GIFs vs. Cinemagraphs, and How You Choose

The digital space gives us an opportunity to explore and experiment without any limitations – literally anything we dream of can manifest right in front of us with just a few clicks. GIFs and cinemagraphs are one way we’re pushing these limits, altering the way we communicate with one another in cyberspace.

About Those GIFs

GIFs really started infiltrating pop culture when netizens began slicing up iconic moments from TV shows and films, and sharing it with their friends. It quickly gained popularity as people can relate to that singular moment, and sharing it with their friends is like sharing an inside joke, over and over again. Just like emoticons, it has slowly evolved into a way to express yourself on the internet.

Tumblr was one of the first platforms to truly embrace GIFs, and have since been the ruler of GIF sharing. When you land on the explore page, you’ll see “GIF” show up as one of the top tags. Google launched a separate GIF filter in their search engine for you to search specific animated images related to their search tags. Facebook finally introduced GIFs into their posts in May this year, allowing users to leave GIFs in comments or a post without ever actually leaving Facebook. They also allow these GIFs to autoplay as you scroll past, just like a video post would.

Apps like PHHHOTO creates instant GIFs for you to share on all your social channels, and others like PopKey can be downloaded to function as a keyboard on your iPhones to seamlessly add GIFs when you text your friends.

The Dawn of Cinemagraphs

If you haven’t heard by now, cinemagraphs are all the rage. Its file format is still .gif, but it is conceptually different from actual GIFs.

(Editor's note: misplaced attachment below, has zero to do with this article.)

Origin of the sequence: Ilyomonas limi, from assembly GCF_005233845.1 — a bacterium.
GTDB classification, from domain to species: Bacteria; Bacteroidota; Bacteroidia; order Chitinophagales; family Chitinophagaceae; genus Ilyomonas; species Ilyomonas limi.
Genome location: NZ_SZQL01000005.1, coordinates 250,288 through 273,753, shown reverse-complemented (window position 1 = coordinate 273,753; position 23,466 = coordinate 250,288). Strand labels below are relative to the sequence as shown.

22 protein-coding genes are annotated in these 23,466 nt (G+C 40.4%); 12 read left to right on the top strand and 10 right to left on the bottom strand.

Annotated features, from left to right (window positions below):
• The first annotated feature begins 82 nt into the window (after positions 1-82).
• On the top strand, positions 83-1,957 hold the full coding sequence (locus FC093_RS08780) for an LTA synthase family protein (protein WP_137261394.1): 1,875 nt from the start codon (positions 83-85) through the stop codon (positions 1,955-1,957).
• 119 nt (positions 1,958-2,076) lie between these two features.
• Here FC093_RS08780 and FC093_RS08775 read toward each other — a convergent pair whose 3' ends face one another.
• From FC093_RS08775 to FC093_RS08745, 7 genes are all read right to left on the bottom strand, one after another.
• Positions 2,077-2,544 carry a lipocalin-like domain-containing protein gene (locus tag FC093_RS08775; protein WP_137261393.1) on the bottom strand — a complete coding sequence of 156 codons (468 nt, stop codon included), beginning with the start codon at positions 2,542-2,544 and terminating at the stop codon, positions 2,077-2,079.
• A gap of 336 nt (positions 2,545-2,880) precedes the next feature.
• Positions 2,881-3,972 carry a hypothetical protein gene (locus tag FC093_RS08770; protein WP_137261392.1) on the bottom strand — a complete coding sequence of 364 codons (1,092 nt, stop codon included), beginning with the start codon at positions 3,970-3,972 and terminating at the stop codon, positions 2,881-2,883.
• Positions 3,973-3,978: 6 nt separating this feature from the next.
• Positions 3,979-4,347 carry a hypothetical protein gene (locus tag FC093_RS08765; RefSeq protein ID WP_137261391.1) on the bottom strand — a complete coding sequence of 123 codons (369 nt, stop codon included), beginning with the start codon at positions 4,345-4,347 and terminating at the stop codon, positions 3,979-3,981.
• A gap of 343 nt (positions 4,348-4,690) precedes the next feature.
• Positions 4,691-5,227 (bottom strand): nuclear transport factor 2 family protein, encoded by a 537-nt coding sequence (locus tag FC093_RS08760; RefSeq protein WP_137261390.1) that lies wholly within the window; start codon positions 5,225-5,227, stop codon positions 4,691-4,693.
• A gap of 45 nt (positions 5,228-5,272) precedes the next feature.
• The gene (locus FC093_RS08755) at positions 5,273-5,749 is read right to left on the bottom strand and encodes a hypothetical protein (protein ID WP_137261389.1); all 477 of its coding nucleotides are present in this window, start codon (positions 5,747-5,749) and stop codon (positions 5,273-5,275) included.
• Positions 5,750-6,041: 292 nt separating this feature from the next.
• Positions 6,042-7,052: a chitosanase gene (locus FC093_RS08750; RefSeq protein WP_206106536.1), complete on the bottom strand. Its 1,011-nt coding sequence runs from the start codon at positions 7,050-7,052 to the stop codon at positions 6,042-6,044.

The term “cinemagraph” was coined by photographers Kevin Burg and Jamie Beck in 2011. They were the first photographers to really put cinemagraphs on the map through their stunningly beautiful fashion photography in conjunction with model, Coco Rocha.

Cinemagraph is the rendering of an image and a video together, where only part of the image is animated, and the rest remains static. It loops seamlessly, and its purpose is to create a surreal image, as though the image was a frozen moment in time.

GIFs vs. Cinemagraphs

First, here’s a side-by-side comparison of the two:

Social@Ogilvy GIF Social@Ogilvy Cinemagraph

So when should we use GIFs and when should we use cinemagraphs? And what’s the difference between them?

If you’re feeling a little overwhelmed, here are a few tips to help you out!

gif vs cinemagraph

So start immersing yourselves in GIF-dom, because I reckon it’s here to stay for a while.

Share your favorite GIFs and cinemagraphs in the comments below!

The Living Brand As Artistic Patron

Art. The very definition of the term has been contested nearly as long as the concept itself. In the classical sense “Art” was the result of an artist creating something through their own conscious will without any other incentive to do so other than creating the work itself. While the purity of this concept is wonderfully idyllic—in practice great art is usually developed through a unique partnership between a cultural catalyst or patron and the person creating the work itself.

Great artistic patrons were larger than life—often defining the eras in which they lived. The early “cultured class” devised new ways to outdo one another by commissioning and acquiring gilded masses of raw earth and polychromatic canvases depicting their built universe in a “modern” manner, meant to evolve the way society viewed itself—as well as those that defined their ever-lasting image.